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Silva Fennica 1926-1997
Acta Forestalia Fennica

Articles by Margareta Bergman

Category : Review article

article id 550, category Review article
Lars Edenius, Margareta Bergman, Göran Ericsson, Kjell Danell. (2002). The role of moose as a disturbance factor in managed boreal forests. Silva Fennica vol. 36 no. 1 article id 550.
Keywords: management; boreal forest; disturbance; forestry; Alces alces; monitoring; herbivory; large ungulates; moose
Abstract | View details | Full text in PDF | Author Info
We review the interactions between moose (Alces alces) and native tree species in Fennoscandia. The Fennoscandian boreal forests have been intensively managed for wood production over decades. Moose population density is also relatively high in these northern forests. Forest management affects habitat characteristics and food resources from regeneration to final harvest, with the most significant effects occurring early in the stand development. The plant-animal interactions found in such a situation may be different from what has been observed in natural boreal forests with low densities of moose (e.g. in North America). The strong focus on Scots pine (Pinus sylvestris) in forest regeneration in conjunction with a homogenisation of the landscape structure by clear-cutting has favoured moose. Forest development is controlled by man from regeneration to final harvest, and in relation to human-induced disturbances the disturbance by moose is relatively small, but occurs on different spatial levels. At the landscape level, the most prominent effects of moose seem to be suppression and/or redistribution of preferred browse species. At the forest stand level moose primarily induce spatial heterogeneity by browsing patchily and exploiting existing gaps. At the tree level, moose damage trees and lower timber quality, but also create substrate types (e.g. dead and dying wood) valuable for many organisms. Co-management of moose and forest requires good monitoring programmes for both plants and animals, as well as extensive ecological knowledge on the relations between moose and their food plants on different spatial levels.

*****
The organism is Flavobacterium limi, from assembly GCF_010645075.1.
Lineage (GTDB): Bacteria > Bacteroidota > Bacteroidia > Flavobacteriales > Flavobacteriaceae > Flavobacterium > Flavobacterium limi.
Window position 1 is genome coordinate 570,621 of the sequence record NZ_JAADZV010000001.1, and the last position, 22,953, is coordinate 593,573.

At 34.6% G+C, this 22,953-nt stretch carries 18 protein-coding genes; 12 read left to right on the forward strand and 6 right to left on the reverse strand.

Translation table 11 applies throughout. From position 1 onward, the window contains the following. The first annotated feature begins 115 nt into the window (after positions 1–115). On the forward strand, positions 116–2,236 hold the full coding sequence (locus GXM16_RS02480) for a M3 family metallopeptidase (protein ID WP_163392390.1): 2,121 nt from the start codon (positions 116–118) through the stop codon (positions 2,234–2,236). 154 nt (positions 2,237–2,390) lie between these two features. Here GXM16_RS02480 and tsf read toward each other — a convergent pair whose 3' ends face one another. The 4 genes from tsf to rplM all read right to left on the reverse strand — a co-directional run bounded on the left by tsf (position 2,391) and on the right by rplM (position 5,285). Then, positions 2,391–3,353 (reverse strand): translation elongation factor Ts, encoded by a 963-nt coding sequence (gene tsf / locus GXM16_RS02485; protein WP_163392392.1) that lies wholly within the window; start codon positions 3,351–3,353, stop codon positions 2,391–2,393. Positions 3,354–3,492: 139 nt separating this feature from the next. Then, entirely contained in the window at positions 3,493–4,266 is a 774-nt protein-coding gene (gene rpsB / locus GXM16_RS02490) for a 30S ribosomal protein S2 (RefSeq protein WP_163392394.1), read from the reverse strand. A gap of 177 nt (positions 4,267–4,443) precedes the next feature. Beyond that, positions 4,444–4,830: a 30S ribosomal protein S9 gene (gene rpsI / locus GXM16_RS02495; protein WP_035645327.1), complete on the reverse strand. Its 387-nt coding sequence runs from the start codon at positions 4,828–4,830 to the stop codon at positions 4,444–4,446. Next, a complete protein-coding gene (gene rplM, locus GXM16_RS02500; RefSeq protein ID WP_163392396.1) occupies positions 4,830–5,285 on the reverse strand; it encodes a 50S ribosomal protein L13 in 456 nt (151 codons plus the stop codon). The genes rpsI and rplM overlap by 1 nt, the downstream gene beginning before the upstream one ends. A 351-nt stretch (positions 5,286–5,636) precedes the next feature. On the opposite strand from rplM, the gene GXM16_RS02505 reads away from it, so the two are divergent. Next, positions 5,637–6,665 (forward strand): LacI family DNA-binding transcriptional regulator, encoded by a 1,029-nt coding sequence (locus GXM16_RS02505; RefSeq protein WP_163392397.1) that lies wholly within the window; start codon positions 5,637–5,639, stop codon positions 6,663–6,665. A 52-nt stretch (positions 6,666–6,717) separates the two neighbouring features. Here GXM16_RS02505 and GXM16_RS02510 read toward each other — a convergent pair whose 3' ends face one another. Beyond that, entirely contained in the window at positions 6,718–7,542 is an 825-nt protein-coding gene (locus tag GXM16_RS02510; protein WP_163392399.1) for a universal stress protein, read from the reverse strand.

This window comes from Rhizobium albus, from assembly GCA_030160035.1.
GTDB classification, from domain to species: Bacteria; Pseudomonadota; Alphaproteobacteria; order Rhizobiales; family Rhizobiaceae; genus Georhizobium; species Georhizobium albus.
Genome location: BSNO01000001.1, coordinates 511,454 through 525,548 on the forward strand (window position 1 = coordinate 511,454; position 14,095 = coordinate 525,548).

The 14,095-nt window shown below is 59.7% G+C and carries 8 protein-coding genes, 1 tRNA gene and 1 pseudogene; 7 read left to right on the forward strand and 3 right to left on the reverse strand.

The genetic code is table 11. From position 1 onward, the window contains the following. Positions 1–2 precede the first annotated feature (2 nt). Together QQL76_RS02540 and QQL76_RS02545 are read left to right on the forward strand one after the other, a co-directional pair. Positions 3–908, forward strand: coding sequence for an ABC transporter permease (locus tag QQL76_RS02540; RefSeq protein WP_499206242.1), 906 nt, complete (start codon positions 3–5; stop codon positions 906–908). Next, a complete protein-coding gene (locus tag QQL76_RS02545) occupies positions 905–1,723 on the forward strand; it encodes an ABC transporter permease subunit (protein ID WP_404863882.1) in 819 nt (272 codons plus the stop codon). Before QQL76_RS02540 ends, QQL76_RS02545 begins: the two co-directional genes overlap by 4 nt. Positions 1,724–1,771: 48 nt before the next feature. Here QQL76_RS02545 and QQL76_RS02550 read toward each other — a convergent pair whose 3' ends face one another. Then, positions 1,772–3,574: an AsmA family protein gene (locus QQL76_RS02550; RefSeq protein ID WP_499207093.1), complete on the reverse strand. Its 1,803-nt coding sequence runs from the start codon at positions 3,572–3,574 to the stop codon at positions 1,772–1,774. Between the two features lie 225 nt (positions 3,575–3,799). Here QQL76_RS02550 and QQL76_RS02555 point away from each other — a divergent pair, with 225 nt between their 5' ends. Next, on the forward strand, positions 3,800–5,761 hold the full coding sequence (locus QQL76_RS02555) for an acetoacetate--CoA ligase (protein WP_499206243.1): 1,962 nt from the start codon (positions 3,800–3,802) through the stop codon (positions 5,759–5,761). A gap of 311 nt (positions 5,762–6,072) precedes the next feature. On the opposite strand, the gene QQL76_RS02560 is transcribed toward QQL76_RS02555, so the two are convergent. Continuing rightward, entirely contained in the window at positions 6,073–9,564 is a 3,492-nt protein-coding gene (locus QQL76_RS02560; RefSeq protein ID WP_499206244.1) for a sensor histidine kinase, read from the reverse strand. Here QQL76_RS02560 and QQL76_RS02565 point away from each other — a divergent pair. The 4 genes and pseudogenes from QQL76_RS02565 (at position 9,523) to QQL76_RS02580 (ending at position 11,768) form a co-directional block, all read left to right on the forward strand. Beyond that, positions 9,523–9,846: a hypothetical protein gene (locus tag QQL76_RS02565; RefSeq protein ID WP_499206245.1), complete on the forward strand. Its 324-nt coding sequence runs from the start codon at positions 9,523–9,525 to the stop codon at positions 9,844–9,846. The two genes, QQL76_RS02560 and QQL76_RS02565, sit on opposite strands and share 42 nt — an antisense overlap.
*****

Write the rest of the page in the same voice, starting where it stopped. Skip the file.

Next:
• Edenius, SLU, Department of Animal Ecology, SE-901 83 Umeå, Sweden E-mail: (email)
  • Bergman, SLU, Department of Animal Ecology, SE-901 83 Umeå, Sweden E-mail:
  • Ericsson, SLU, Department of Animal Ecology, SE-901 83 Umeå, Sweden E-mail:
  • Danell, SLU, Department of Animal Ecology, SE-901 83 Umeå, Sweden E-mail:

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